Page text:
Why and How Employers Actively Check YOUR Credit before Hiring?

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Why would an employer look at your credit before hiring?

It’s important for business owners to know as much as possible about their next potential hire before hiring.

Reviewing relevant criminal behavior and credit history too, gives employers insights into potential hires financial habits,

financial responsibility, and their ability to manage budgets.

Numerous late payments could indicate you’re not responsible or organized and don’t live up to your agreements.

Maxing out your available credit or having excessive debt are markers of financial distress, which may be viewed as increasing the likelihood of theft or fraud.

If you show evidence of mishandling your own finances, it could indicate a poor fit for a job that involves being responsible for company money or sensitive consumer information.

25% of all HR professionals use credit or financial checks while hiring.

Credit checks are more likely for jobs that involve a security clearance or access to money, sensitive customer data or confidential company information

What do employers see when checking your credit?

Potential employers see a modified version of your credit report that omits information that
might violate equal employment regulations, such as your birth year or marital status.

An employer credit report does not show your credit score or disclose any account numbers
But it shows your payment record, the amount you owe and your available credit.

How can you prepare for a credit check?


Checking your own credit proactively lets you see what an employer would
and give you the opportunity to fix any erroneous negative marks in advance.

You can check your credit report. Get started — it’s free

Once you’ve done that,  protecting and keeping your credit report in good condition is a smart financial move. Here’s how:

  • Pay all your bills on time.
    Your Payment history has the single biggest influence on your credit scores.
    So Make on-time payments to help your score while also keeping delinquent marks off your report.
  • Use Your available credit lightly.
    Do not use over 30% of your available credit on any card at any time. Lower is better.
    This shows that you’re NOT over extended financially and bumps your score because
    credit usage has the second-biggest influence on scores.
  • Make sure you monitor your credit report regularly.

Get your free credit report and see where you stand

Does an employer credit check hurt your score?

Businesses may use a screening company or one of the three major credit reporting bureaus — Equifax, Experian and TransUnion to get an employer credit report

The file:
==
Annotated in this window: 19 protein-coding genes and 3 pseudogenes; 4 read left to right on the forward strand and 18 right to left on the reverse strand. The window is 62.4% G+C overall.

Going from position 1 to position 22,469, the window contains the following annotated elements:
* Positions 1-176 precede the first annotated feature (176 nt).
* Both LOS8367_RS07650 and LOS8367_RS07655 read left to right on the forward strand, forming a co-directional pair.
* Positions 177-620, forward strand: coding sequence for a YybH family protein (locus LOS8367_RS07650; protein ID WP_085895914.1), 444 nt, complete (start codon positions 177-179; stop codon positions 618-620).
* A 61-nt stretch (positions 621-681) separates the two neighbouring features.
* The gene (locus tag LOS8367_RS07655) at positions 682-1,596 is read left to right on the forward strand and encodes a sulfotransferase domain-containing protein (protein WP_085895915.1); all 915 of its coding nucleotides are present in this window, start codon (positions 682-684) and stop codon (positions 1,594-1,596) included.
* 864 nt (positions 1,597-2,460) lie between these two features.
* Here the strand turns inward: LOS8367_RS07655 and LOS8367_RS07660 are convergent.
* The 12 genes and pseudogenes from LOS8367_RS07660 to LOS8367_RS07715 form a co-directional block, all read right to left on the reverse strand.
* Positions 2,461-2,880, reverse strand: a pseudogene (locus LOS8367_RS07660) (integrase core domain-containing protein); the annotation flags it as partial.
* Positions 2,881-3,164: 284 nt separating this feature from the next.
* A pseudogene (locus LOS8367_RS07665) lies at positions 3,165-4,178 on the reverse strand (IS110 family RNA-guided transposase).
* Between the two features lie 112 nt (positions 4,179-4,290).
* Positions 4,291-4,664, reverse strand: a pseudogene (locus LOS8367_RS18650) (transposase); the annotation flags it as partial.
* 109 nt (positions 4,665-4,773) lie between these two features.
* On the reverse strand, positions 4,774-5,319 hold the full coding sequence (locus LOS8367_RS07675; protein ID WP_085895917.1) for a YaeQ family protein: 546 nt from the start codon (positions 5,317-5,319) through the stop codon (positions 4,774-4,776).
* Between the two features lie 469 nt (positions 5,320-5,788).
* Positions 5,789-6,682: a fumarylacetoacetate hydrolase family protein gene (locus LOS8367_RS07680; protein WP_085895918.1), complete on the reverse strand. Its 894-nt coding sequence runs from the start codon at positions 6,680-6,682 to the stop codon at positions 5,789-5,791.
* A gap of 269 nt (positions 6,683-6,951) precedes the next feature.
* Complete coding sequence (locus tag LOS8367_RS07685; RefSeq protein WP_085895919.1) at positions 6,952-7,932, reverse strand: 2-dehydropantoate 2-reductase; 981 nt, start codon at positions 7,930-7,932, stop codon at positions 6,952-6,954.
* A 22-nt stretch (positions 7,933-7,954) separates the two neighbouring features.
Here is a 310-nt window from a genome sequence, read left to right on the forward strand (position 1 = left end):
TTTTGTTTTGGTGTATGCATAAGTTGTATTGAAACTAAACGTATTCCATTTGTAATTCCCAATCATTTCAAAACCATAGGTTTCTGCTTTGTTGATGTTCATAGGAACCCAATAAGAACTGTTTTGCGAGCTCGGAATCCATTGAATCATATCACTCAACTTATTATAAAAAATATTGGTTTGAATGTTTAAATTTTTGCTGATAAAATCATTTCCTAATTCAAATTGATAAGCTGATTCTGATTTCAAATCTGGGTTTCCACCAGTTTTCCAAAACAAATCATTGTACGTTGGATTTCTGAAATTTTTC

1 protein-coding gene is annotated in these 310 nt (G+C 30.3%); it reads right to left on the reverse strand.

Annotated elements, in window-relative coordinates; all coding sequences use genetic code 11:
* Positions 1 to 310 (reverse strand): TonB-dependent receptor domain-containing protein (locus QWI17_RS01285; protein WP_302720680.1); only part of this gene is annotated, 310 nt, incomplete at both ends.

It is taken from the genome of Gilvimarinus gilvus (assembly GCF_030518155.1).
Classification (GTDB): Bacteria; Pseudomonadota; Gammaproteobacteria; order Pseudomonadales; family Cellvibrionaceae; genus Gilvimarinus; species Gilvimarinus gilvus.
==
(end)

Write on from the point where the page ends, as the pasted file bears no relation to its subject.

The credit check does counts as a “soft inquiry” on your credit,  but it won’t take points off your credit score in the way a credit card application might.

The reports won’t show other soft inquiries on your credit. This means that potential employers won’t be able to see if other employers have checked on you.
But if you request your own credit report you will be able to see the soft inquiries.

What are your legal rights?

An employer must notify you if it intends to check your credit and must get your written permission.
The Fair Credit Reporting Act requires the notice to be “clear and conspicuous” and not mixed in with other language.

If an employer might reject you based somewhat or totally on your credit report, it must tell you before the decision is made. It has to send you a “pre-adverse action notice,” including a copy of the report used and a summary of your rights.

The employer must wait a reasonable period — usually three to five business days — before it proceeds. The goal is to let you explain the red flags on the report, or, if the negative information is incorrect, let you fix the mistakes with the reporting company.

After it acts, the employer must follow up with a post-adverse action notice, giving the name of the credit report agency, its contact information and explaining your right to get a free copy of the report within 60 days.

Get your free credit report and see where you stand, Click Here >>>

Vicky is one of our senior news and culture editors. She oversees all things entertainment, health and pop culture. She loves to binge on TV shows & movies and keeps up with all trends. Before joining Pretty Happy Healthy, she wrote articles that have been published online and in print, She graduated from the Hong Kong school of Journalism.

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